If you live in a shared space like an apartment, there are certain issues you’re more likely to encounter. Noisy neighbors. Broken elevators. Poor lighting in the hallway when a lightbulb goes out.
One dangerous thing no one wants to encounter in their home? Mold.
If you have mold in your rented apartment and have felt its effects, you may be wondering what you can do. New York has laws that govern the mitigation of mold in apartments, and any damages you have faced because of your mold exposure may make your landlord liable.
Read on to find out what you need to know.
Why Does Mold Grow in New York Homes?
There are many reasons you may find mold in your New York dwelling. The biggest one? Excessive moisture. This can result from leaks, faulty roofs, and inadequate ventilation.
If you have inadequate ventilation, mold can grow even after you do simple things like take a shower because the steam can’t be vented out of the bathroom. An HVAC system that allows condensation to build up is another possible culprit.
It’s also worth noting that mold spores can move through your ventilation system and create hazards for you in every room of your home, not simply the room where the mold is growing. So it’s really an issue that needs to be addressed as soon as possible to ensure your continued health and well-being.
Why Is Mold Dangerous in Your Home?
Many people wonder why mold is considered so dangerous. The reason is, quite simply, it can make you sick.
Some people have severe physical reactions when mold is in their living environment. Some are allergic to mold. And even those who are not allergic can experience breathing problems, stuffy noses, and burning eyes.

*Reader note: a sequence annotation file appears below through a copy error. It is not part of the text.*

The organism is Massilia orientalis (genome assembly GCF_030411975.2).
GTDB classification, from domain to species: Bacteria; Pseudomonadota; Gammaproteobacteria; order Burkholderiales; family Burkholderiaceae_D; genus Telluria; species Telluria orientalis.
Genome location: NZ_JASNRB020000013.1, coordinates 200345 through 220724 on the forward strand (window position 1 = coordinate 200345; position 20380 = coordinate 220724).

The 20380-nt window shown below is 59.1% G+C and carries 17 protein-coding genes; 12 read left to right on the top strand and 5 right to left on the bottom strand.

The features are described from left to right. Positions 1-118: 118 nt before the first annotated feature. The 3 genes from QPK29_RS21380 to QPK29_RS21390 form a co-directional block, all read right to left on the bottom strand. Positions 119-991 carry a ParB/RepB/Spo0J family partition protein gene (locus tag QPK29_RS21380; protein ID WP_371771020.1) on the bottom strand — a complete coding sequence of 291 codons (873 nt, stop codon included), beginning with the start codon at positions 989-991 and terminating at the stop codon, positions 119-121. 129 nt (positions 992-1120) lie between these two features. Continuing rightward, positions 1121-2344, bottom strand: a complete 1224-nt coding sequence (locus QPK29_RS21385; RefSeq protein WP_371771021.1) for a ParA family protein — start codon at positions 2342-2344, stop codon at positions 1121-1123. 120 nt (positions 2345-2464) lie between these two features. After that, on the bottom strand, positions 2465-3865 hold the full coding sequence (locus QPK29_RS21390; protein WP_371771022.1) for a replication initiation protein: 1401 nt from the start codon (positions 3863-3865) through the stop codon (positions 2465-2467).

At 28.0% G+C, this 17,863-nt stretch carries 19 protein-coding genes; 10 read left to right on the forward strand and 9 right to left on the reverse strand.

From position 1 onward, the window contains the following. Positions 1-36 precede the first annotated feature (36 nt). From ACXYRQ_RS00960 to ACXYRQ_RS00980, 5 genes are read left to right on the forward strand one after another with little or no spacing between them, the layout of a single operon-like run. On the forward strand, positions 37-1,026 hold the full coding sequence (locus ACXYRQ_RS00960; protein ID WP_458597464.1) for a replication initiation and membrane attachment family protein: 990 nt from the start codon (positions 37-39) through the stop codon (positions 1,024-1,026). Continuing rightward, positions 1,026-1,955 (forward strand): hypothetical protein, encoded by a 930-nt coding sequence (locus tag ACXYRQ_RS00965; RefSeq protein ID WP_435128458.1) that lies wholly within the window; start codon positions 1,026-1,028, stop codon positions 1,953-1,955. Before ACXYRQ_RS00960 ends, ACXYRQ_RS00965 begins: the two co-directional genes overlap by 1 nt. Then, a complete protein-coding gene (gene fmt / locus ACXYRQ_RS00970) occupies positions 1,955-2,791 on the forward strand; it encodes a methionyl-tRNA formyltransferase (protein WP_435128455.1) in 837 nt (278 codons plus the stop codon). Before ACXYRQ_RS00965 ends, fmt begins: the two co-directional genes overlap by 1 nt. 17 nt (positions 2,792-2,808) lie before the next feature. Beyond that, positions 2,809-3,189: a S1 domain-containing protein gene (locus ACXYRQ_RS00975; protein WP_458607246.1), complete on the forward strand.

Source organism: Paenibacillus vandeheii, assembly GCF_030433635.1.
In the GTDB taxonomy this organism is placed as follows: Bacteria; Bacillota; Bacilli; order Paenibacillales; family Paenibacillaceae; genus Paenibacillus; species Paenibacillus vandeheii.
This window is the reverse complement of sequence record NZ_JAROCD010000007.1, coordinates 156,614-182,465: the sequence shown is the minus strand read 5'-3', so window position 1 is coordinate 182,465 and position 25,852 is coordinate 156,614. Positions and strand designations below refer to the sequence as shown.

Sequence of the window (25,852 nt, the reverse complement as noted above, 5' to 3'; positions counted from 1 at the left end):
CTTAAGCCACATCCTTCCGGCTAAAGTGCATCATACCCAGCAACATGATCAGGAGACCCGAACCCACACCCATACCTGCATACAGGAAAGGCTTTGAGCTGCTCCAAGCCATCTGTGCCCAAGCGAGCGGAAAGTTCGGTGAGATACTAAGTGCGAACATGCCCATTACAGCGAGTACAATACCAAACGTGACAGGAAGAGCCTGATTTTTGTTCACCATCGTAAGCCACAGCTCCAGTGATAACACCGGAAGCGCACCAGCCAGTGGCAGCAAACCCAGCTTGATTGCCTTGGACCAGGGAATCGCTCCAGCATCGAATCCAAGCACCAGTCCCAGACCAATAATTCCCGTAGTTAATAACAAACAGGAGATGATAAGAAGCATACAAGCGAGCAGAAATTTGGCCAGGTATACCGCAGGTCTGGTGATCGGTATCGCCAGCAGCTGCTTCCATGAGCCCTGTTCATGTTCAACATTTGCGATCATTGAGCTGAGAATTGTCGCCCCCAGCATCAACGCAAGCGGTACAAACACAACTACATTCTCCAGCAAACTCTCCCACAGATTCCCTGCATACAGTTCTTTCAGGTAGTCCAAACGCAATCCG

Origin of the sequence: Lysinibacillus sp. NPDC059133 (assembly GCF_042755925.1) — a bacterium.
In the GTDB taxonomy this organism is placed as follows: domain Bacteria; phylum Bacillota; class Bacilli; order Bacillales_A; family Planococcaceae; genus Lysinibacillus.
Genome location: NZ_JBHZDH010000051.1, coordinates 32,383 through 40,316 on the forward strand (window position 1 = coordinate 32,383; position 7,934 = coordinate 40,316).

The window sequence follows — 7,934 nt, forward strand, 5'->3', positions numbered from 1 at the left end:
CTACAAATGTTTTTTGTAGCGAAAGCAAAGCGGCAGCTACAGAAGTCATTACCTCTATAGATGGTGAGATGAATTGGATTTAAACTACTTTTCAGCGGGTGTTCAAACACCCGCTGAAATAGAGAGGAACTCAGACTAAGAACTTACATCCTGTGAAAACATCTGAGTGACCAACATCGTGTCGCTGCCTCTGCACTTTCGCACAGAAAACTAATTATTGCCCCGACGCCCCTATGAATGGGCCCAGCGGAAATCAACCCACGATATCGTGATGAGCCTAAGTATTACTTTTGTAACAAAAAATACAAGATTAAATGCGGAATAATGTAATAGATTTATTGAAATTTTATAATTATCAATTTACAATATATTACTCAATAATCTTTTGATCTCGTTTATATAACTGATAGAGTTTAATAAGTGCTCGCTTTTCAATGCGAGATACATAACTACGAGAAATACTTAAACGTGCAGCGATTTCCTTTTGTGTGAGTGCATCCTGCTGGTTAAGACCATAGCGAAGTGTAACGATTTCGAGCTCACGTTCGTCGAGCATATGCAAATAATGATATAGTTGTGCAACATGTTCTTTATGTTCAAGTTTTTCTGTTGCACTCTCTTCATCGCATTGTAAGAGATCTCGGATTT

Anyone with a pre-existing condition such as asthma, lung disease, or a weakened immune system may be particularly susceptible to mold issues in the home.
Is Your NY Landlord Responsible?
It’s unfortunate that even though mold is known as a substance that can harm people, the way a landlord deals with mold reported by tenants isn’t clear under the law. In fact, no federal law sets limits for what is permissible to be exposed to in the home you rent, and there are no standards for residential buildings that may have mold.
Only a few states, such as Texas and California, and cities – including New York City – have mold standards or regulations for mold contained in the indoor air.
Even though there aren’t specific laws governing mold in rentals in New York state, a landlord can still be held liable since they are required to provide livable and safe housing for their tenants under the law.
Because of this, you may have options under state law to file a lawsuit if you experience health problems due to mold growth in your home. That’s why you shouldn’t give up – you should discuss your case with an attorney experienced in cases like this to guide you through the process and help you understand if you have a case.
What If You Notice Mold in Your New York Apartment?
If you notice mold in your rental, the very first thing you should do is notify your landlord. It’s vital to create a paper trail when you do this, so use a method that allows you to track it and provides notification that it was delivered, such as certified mail. You should also follow up with them through face-to-face conversations, email, or phone, and keep a record of those interactions.
There are a lot of factors that can impact how long it takes your landlord to address your mold problem, but in general, if they’ve not taken some sort of action within seven days, then that is something that the courts may hold against them if you bring forward a lawsuit.
Aside from contacting your landlord, also document the mold issues in your home by taking photos. This will be helpful later on if you find you must file a lawsuit against your landlord.